Everything you need to know about the SDGs

The Sustainable Development Goals (SDGs), which consist of 17 goals and 169 targets, are meant to put an end to poverty, inequality, and climate change by 2030. What are these goals? How have they been set up? What does Aruba do in regards to the goals? These questions will be answered below and, in much more detail, in the singular goals found on the home page. Want to read the 2030 Agenda for yourself? Click on Transforming Our World: the 2030 Agenda for Sustainable Development for the United Nations report.

Please do not hesitate to contact us if you have any further questions after reading through the information found on this website.

What should I imagine with the SDGs?

SDGs are 17 Sustainable Development Goals that were created to “improve and transform our world for the better”, the United Nation writes in their proposal. The first and most important goal is to end extreme poverty, which, according to the UN “is the greatest global challenge”. Furthermore, there are objectives regarding health, education, and clean drinking water, but also goals that focus on renewable energy, reduced inequalities, and tackling climate change.

Didn’t we already have the Millennium Development Goals to end poverty?

In 2000 the UN first drafted global development goals: the eight Millennium Development Goals that end this year. It is difficult to measure exactly what has been achieved with the goals and we don’t know how the world would have looked without these goals. According to the UN, the goal of halving the number of people living in extreme poverty was reached, but would not have been successful without China’s economic growth. Goals on maternal and child mortality were less successful: 300,000 women still die during pregnancy, childbirth or in the days following the delivery. The UN Summit first mentioned the Sustainable Development Goals as a follow-up to the Millennium Development Goals during the RIO+20 in 2012.

What is so different about these new goals?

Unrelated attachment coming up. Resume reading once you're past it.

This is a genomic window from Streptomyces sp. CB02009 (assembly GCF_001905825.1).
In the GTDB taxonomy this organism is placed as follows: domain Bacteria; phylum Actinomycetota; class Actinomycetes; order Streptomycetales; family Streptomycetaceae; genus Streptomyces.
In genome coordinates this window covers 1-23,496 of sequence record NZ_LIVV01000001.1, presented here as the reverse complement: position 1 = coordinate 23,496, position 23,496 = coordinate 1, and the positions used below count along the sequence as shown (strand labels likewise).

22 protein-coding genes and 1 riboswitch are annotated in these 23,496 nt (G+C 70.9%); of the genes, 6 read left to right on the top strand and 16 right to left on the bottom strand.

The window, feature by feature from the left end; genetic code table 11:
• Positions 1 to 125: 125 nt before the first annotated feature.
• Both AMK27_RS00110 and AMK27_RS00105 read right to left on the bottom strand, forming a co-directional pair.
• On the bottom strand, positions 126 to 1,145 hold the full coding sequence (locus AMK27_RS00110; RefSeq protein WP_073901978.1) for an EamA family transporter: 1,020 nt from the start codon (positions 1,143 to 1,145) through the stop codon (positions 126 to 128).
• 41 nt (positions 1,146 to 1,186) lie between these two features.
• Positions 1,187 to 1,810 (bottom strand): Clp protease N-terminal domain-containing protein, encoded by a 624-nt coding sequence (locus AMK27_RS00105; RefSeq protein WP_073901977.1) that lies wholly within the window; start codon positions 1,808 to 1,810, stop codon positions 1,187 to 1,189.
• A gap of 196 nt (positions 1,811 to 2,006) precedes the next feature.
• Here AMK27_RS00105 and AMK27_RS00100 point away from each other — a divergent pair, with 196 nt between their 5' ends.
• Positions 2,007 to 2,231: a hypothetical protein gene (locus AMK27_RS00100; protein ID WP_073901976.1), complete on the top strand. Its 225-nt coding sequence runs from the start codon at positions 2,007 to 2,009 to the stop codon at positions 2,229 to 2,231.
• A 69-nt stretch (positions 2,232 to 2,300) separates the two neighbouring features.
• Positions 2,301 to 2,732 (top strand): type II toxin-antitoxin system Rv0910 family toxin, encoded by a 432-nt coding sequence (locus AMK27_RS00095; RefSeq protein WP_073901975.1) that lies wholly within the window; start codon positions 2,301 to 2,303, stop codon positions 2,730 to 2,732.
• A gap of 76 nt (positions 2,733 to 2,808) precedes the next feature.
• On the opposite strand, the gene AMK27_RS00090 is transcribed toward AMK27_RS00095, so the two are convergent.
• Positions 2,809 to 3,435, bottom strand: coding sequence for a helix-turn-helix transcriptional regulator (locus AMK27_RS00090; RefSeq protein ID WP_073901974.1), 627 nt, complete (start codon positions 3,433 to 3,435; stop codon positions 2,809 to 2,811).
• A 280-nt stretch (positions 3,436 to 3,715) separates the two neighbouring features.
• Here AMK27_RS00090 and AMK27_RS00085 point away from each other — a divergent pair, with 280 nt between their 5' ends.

The SDGs continue where the Millennium Development Goals left off but are much more ambitious, the UN states. They are not only about development but sustainability as well. In addition, in contrast to the Millennium Development Goals, the SDGs were not created behind closed doors within the UN. Everyone was given the chance to voice his or her opinion. Through the online survey MyWorld, citizens could vote on topics they considered to be important, ranging from education to Internet access. UN employees travelled to the poorest regions with pen and paper in hand. Thus, nearly 7.8 millions people worldwide voted on their favorite theme. Additionally, a special High Level was appointed and a UN workgroup, consisting of 70 countries, set up the list with the 17 goals, which was then negotiated upon by the 193 member states in the months preceding the UN Summit. The 2030 agenda applies to all countries, and are not just “aid” from wealthier countries to the poorer countries. The SDGs focus on human right, economic growth, peace and security, and climate, whereas the Millennium Goals in 2000 did not address those themes.

How are the goals financed?

According to the World Bank, these goals will not cost billions, but trillions with estimates running from 2 trillion to 4.5 trillion US dollar per year, or about 4% of the global GDP. During the third International Conference on Financing for Development, held in Addis Ababa, Ethiopia, in July of 2015, wealthier countries again promised to spend 0.7% of their Gross National Income on Official Development Assistance (ODA). In addition, countries have agreed that funding for the new goals should also come from the private sector and not only funded by the public sector.

Great! But what do the goals have to do with me?

They are also about you. Clothing that you buy from the store largely comes from countries abroad, such as China and India. Through your clothes you are connected to working conditions there, the amount of water used and contaminated during production, and how sustainable the cotton is being grown. This is the case for many of the items you buy and use. On Aruba, more than 99% of the food is imported. Importing so much affects the planet and economy in more ways than one. One way in which you, as a consumer, can contribute is by finding more local retailers to by your produce and other goods from. By doing so you contribute to a stronger economy and reduce the pressure put on the planet that come from every stage from production, to importing, to selling. The exhaust gases that are expelled from our cars cause drought or more rain in other countries, but also Aruba. Through your choices and actions, you can contribute to achieving the SDGs.

What is happening on Aruba already?

Actually, quite a bit is happening on Aruba already, ranging from the public to private sector. To find out more, read the individual goals or look up the partnerships here, the NGOs here, and the Private Sector here.

What now?

The SDGs officially began in January 2016. The priorities for implementing the goals are different for each member state. For example, where one country needs to work hard on healthcare, the other country may need to work harder on improved education. However, this does not mean that countries can choose the most important goals for them and ignore other goals. Companies, governments, NGOs, knowledge institutions and citizens will all have to work together to achieve the goals by 2030. On Aruba, a MAPS Mission was hosted in collaboration with the UNDP to narrow down what goals would need the most attention and would make it easier to implement the remaining goals.